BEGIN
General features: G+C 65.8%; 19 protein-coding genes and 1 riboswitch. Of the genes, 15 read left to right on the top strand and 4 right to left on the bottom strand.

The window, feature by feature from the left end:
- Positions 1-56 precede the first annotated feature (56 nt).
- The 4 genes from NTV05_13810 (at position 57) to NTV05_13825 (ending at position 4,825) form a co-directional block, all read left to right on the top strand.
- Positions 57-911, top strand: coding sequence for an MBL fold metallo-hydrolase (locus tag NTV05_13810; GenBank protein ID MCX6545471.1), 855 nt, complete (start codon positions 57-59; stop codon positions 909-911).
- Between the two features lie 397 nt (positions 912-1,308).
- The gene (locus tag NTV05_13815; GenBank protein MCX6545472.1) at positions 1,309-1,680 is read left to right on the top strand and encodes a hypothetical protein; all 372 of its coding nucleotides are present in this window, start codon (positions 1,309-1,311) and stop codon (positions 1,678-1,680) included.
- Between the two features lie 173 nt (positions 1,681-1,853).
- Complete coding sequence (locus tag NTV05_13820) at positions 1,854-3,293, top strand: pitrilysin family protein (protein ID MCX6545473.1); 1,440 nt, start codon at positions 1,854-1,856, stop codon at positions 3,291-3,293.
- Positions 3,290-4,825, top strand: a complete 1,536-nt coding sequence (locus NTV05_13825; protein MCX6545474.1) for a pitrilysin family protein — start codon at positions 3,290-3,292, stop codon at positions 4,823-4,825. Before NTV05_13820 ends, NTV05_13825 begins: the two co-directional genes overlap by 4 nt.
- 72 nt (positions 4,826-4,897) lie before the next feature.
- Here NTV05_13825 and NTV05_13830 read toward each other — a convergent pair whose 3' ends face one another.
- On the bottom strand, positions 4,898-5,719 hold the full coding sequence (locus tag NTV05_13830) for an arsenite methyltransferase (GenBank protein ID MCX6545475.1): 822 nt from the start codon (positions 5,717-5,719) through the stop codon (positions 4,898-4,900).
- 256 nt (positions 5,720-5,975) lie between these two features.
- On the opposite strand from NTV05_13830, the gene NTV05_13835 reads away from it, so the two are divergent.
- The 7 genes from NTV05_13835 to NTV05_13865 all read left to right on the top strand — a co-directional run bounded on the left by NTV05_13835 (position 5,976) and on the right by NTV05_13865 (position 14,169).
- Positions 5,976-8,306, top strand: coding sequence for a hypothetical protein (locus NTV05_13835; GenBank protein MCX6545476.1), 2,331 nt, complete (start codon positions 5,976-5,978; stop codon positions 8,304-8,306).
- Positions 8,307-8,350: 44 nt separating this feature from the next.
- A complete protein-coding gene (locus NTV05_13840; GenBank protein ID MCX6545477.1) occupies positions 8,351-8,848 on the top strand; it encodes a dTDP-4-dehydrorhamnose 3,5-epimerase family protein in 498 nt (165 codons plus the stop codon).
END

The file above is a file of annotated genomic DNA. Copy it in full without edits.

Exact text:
General features: G+C 65.8%; 19 protein-coding genes and 1 riboswitch. Of the genes, 15 read left to right on the top strand and 4 right to left on the bottom strand.

The window, feature by feature from the left end:
- Positions 1-56 precede the first annotated feature (56 nt).
- The 4 genes from NTV05_13810 (at position 57) to NTV05_13825 (ending at position 4,825) form a co-directional block, all read left to right on the top strand.
- Positions 57-911, top strand: coding sequence for an MBL fold metallo-hydrolase (locus tag NTV05_13810; GenBank protein ID MCX6545471.1), 855 nt, complete (start codon positions 57-59; stop codon positions 909-911).
- Between the two features lie 397 nt (positions 912-1,308).
- The gene (locus tag NTV05_13815; GenBank protein MCX6545472.1) at positions 1,309-1,680 is read left to right on the top strand and encodes a hypothetical protein; all 372 of its coding nucleotides are present in this window, start codon (positions 1,309-1,311) and stop codon (positions 1,678-1,680) included.
- Between the two features lie 173 nt (positions 1,681-1,853).
- Complete coding sequence (locus tag NTV05_13820) at positions 1,854-3,293, top strand: pitrilysin family protein (protein ID MCX6545473.1); 1,440 nt, start codon at positions 1,854-1,856, stop codon at positions 3,291-3,293.
- Positions 3,290-4,825, top strand: a complete 1,536-nt coding sequence (locus NTV05_13825; protein MCX6545474.1) for a pitrilysin family protein — start codon at positions 3,290-3,292, stop codon at positions 4,823-4,825. Before NTV05_13820 ends, NTV05_13825 begins: the two co-directional genes overlap by 4 nt.
- 72 nt (positions 4,826-4,897) lie before the next feature.
- Here NTV05_13825 and NTV05_13830 read toward each other — a convergent pair whose 3' ends face one another.
- On the bottom strand, positions 4,898-5,719 hold the full coding sequence (locus tag NTV05_13830) for an arsenite methyltransferase (GenBank protein ID MCX6545475.1): 822 nt from the start codon (positions 5,717-5,719) through the stop codon (positions 4,898-4,900).
- 256 nt (positions 5,720-5,975) lie between these two features.
- On the opposite strand from NTV05_13830, the gene NTV05_13835 reads away from it, so the two are divergent.
- The 7 genes from NTV05_13835 to NTV05_13865 all read left to right on the top strand — a co-directional run bounded on the left by NTV05_13835 (position 5,976) and on the right by NTV05_13865 (position 14,169).
- Positions 5,976-8,306, top strand: coding sequence for a hypothetical protein (locus NTV05_13835; GenBank protein MCX6545476.1), 2,331 nt, complete (start codon positions 5,976-5,978; stop codon positions 8,304-8,306).
- Positions 8,307-8,350: 44 nt separating this feature from the next.
- A complete protein-coding gene (locus NTV05_13840; GenBank protein ID MCX6545477.1) occupies positions 8,351-8,848 on the top strand; it encodes a dTDP-4-dehydrorhamnose 3,5-epimerase family protein in 498 nt (165 codons plus the stop codon).